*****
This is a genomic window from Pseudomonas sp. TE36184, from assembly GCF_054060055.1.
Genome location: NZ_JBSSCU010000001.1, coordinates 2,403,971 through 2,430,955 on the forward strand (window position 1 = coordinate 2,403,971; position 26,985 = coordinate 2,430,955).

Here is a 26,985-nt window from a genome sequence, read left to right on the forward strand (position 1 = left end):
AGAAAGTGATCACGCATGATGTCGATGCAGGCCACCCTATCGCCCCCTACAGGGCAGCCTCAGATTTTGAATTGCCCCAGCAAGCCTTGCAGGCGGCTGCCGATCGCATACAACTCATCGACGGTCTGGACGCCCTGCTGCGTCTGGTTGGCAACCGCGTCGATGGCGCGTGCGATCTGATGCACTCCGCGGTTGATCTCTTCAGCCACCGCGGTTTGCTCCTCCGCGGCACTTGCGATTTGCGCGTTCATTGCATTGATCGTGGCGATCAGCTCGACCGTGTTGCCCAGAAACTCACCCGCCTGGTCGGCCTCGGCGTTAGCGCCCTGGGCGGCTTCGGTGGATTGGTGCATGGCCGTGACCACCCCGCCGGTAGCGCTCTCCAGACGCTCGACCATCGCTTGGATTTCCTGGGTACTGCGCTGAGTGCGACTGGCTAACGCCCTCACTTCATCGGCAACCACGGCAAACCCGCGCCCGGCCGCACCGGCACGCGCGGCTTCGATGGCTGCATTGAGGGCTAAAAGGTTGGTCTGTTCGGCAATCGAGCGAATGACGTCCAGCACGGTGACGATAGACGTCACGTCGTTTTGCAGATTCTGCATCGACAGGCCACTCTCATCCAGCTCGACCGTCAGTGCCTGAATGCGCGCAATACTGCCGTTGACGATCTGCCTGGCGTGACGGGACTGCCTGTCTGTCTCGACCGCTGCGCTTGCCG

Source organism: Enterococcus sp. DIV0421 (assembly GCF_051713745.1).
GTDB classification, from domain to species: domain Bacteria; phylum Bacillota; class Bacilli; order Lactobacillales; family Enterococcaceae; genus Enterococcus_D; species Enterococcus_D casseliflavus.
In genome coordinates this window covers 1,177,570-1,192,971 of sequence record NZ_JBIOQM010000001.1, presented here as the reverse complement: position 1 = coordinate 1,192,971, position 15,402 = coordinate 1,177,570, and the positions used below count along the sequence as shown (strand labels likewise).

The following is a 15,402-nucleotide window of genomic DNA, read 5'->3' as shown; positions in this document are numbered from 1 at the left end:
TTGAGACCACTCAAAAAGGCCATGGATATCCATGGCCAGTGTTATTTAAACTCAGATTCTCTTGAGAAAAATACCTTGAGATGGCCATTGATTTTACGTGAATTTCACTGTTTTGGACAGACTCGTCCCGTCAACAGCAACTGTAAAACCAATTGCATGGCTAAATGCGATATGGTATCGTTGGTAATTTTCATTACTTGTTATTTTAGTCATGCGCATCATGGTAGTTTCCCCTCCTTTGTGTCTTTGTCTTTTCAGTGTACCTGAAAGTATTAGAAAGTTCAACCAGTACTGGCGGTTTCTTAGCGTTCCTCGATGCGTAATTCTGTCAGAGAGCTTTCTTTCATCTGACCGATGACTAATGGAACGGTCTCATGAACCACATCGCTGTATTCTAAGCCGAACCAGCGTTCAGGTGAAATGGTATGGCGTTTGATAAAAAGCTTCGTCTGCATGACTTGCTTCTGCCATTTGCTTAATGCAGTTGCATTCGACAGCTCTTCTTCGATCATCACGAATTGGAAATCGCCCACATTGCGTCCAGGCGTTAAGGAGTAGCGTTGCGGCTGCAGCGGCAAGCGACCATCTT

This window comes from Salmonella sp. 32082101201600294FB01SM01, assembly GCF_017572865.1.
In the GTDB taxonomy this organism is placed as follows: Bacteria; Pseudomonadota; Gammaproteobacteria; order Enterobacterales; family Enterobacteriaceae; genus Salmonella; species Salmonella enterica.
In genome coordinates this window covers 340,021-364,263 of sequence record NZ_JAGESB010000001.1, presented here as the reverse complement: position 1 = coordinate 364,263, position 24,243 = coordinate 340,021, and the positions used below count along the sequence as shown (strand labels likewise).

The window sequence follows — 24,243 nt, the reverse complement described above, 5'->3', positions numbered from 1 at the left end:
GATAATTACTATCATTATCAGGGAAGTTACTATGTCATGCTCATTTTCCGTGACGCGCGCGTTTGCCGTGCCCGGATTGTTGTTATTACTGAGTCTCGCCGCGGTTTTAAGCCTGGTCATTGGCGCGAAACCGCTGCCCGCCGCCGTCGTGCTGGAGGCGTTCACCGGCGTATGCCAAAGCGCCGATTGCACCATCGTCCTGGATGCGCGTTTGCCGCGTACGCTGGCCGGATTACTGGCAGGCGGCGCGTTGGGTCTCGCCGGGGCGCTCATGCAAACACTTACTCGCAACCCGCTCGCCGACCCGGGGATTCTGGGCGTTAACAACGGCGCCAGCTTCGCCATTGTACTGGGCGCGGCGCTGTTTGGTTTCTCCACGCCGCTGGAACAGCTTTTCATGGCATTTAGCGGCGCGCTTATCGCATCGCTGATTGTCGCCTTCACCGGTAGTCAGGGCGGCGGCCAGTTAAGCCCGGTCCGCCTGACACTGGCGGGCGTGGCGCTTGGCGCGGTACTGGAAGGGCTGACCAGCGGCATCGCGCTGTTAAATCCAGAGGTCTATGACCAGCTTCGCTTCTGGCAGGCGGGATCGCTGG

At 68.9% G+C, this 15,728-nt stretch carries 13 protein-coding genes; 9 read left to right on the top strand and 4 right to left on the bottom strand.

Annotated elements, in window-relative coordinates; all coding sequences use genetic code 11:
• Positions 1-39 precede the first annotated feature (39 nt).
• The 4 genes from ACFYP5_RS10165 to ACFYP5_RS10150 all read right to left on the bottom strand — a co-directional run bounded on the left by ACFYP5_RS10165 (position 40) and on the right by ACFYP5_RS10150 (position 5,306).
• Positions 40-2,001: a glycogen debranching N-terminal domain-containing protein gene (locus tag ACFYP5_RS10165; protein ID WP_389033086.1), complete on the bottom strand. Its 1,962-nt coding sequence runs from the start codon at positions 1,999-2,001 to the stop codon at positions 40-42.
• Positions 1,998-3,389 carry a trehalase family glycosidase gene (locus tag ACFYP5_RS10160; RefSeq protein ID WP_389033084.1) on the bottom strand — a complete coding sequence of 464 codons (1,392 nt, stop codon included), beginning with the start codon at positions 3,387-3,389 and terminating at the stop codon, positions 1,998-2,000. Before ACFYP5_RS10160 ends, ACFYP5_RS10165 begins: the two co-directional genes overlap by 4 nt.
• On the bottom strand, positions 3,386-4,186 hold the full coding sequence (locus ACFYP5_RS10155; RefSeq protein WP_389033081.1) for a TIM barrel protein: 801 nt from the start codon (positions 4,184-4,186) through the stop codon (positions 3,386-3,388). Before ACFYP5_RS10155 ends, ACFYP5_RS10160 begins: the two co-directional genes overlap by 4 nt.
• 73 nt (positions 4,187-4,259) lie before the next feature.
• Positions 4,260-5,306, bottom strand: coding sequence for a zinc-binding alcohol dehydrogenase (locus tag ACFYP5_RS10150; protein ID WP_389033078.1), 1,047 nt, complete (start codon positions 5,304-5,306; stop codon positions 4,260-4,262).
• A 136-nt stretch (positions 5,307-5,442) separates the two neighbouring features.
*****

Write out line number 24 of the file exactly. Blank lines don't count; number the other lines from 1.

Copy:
• A 136-nt stretch (positions 5,307-5,442) separates the two neighbouring features.